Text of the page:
EDIT 10/11 9:40am Central: I learned from my partner on this project I got the order of events wrong. I have edited the post accordingly.
I am working on some custom electrical hardware for modifications to a battery powered (24V) vehicle. All of my electronics live inside a painted metal box. Recently, after a laptop was connected via USB to my custom hardware, the laptop was placed onto the metal box and immediately there was a spark, and my laptop screen died without recovery. The laptop was on battery power, and the custom hardware was powered up.
I don't know exactly where the spark occurred. It could have been on the laptop metal case, or at the large data/power docking port on the bottom of the laptop (DELL precision m4800).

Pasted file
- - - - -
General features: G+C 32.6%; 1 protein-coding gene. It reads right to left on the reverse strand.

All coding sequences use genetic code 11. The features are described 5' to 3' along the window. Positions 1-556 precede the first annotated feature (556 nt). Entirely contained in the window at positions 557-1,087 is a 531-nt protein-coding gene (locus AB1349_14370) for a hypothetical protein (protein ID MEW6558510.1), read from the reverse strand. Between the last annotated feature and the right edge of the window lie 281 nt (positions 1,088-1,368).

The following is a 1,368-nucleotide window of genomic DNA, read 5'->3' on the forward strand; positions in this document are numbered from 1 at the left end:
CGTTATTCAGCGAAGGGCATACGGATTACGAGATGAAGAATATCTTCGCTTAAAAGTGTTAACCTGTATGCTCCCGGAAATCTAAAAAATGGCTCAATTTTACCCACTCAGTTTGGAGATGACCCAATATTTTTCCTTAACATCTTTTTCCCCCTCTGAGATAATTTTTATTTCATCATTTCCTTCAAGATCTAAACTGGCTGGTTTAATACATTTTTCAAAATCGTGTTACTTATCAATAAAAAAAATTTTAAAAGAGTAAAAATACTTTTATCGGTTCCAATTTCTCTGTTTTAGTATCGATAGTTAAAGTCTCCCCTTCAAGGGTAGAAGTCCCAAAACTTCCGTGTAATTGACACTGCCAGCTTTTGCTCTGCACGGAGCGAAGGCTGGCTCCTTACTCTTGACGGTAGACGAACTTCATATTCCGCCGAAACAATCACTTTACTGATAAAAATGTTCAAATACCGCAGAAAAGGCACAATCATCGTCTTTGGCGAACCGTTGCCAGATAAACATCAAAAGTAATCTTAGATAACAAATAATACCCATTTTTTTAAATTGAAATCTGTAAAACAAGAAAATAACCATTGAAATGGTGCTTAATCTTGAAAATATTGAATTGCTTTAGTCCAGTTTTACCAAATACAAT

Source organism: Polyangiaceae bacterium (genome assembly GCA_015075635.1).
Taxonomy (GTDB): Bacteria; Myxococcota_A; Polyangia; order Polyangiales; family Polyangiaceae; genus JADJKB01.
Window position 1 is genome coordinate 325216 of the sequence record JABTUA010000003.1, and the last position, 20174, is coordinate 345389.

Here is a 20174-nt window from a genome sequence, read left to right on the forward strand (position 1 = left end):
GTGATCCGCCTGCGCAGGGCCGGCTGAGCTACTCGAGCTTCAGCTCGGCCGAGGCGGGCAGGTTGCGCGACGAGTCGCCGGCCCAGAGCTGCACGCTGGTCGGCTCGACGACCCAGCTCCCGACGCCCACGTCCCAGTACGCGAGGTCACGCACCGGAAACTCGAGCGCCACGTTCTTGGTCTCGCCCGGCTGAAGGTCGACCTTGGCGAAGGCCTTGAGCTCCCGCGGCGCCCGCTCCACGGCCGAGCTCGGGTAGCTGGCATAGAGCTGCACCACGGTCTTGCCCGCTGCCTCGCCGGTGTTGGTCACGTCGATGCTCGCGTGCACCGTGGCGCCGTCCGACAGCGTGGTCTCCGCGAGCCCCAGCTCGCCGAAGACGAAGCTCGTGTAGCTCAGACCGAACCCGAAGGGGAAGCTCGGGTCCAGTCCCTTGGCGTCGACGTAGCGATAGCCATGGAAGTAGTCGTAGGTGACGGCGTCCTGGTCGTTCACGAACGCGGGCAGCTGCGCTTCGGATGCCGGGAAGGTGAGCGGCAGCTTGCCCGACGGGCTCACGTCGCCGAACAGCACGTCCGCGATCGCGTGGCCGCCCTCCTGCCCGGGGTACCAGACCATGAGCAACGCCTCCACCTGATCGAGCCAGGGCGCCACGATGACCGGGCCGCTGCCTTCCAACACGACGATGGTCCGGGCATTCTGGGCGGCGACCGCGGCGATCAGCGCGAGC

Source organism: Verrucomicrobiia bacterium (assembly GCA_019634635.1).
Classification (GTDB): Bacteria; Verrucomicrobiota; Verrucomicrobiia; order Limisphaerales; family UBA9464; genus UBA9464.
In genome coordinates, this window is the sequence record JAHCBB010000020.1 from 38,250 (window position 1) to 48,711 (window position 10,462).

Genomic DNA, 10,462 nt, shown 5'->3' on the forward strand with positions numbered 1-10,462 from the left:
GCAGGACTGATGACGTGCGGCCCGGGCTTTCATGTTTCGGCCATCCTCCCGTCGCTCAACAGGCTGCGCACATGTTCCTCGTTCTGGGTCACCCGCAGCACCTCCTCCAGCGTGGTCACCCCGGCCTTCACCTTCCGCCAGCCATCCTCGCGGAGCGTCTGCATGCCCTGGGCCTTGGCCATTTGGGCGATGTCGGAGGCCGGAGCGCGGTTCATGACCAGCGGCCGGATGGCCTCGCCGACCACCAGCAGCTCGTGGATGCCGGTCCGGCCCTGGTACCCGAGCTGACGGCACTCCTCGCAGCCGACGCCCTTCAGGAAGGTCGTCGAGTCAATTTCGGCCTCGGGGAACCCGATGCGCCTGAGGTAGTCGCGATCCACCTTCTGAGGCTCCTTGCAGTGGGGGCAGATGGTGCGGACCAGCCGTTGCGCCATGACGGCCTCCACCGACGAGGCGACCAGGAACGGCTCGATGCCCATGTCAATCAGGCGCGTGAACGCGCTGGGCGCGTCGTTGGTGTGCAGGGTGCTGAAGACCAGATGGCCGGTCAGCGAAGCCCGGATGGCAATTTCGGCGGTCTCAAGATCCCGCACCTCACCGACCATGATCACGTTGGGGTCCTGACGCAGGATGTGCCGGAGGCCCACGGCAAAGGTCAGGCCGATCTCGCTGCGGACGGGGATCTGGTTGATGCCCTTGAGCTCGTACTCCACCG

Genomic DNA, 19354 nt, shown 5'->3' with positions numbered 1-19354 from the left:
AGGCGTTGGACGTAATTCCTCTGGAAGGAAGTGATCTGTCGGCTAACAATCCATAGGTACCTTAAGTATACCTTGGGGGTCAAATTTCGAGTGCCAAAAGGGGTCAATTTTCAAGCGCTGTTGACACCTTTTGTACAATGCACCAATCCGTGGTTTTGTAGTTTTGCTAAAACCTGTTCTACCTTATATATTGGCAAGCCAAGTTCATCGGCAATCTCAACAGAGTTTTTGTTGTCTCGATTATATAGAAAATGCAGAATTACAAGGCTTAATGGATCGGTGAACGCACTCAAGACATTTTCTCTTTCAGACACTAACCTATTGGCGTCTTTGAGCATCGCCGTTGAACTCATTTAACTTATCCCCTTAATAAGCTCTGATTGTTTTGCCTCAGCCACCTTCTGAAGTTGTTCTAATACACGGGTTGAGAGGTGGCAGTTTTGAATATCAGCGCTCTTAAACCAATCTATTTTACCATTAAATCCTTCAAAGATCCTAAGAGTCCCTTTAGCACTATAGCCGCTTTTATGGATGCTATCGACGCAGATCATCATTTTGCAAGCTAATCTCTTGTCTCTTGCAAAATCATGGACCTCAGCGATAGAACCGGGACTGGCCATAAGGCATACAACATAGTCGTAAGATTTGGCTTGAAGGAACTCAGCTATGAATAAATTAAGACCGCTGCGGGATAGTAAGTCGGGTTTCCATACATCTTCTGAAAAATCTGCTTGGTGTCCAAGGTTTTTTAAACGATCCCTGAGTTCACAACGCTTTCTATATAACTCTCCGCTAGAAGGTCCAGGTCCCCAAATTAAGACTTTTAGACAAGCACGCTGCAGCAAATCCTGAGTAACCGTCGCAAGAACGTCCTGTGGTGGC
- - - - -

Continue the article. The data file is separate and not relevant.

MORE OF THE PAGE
About the electronics:
- The custom electronics operate at 24, 12, and 5V, all powered directly from vehicle battery with DC-DC converters.
- All of the custom added electronics share a common ground which is the negative terminal of the 24V main battery.
- I have chosen my 'functional earth' for Ethernet shielding etc to be the box/vehicle frame.
- All of the custom added hardware lives in a metal box that is electrically connected to the frame of the vehicle (my functional earth). There is a 500kOhm resistance between the vehicle frame, and the negative terminal of the battery.
- The vehicle runs on rubber wheels, indoors, on a plastic like painted floor.
I don't understand what caused this spark with enough energy to break my laptop. How could such a damaging potential difference form between the metal box and the laptop case/internals?
Most importantly, how can I safely prevent this from happening again?
Thank you for any help and feedback!